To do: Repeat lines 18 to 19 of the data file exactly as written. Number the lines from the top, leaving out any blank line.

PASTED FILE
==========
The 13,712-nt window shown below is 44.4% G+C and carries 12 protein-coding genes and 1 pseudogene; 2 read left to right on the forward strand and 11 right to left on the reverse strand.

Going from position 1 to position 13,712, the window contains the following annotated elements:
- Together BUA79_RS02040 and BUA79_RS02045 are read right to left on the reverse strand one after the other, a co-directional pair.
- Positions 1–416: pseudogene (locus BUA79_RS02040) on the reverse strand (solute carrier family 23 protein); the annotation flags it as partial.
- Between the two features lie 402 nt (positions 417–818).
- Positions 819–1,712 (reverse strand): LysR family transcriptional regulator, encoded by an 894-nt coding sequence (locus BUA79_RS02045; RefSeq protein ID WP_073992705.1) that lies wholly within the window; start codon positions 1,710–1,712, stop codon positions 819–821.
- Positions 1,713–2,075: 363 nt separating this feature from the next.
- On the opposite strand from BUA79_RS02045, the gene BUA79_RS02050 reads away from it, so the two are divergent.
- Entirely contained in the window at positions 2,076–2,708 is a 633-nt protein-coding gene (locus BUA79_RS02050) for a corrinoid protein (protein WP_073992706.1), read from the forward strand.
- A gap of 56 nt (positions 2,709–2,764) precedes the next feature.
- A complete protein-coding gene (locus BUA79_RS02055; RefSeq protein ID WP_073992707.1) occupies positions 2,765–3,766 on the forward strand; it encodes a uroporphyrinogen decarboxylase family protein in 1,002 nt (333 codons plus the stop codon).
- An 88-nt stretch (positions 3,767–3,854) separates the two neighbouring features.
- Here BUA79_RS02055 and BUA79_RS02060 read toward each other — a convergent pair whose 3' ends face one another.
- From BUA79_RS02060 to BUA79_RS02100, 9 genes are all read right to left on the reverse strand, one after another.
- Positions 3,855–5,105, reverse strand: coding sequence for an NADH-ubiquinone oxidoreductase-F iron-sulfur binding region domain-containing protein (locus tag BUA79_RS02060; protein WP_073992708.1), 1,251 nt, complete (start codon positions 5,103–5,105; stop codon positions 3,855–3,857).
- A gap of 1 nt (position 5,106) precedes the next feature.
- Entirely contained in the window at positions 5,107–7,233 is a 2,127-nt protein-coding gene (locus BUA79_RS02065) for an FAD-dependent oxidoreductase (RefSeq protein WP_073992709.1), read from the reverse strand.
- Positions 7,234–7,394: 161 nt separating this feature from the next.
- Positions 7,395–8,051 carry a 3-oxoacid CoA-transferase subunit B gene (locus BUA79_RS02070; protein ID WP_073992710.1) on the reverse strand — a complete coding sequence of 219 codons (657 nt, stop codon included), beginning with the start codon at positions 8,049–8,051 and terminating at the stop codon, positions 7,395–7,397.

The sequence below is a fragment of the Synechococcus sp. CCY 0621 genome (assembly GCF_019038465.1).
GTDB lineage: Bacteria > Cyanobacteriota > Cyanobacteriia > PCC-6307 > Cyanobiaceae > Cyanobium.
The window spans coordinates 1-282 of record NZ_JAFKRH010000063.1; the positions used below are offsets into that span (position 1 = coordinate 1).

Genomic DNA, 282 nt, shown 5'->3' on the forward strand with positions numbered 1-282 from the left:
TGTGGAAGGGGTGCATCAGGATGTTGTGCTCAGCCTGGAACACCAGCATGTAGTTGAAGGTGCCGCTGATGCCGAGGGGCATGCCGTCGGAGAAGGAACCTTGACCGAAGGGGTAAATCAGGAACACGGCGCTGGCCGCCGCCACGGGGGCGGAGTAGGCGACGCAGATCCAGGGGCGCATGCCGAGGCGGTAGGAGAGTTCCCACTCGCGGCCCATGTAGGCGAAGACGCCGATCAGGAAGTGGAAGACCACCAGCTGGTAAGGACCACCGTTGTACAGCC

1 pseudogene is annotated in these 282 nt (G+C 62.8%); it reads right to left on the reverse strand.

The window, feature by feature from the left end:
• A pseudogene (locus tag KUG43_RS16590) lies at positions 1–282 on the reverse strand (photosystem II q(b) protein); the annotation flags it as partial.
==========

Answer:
- Positions 7,234–7,394: 161 nt separating this feature from the next.
- Positions 7,395–8,051 carry a 3-oxoacid CoA-transferase subunit B gene (locus BUA79_RS02070; protein ID WP_073992710.1) on the reverse strand — a complete coding sequence of 219 codons (657 nt, stop codon included), beginning with the start codon at positions 8,049–8,051 and terminating at the stop codon, positions 7,395–7,397.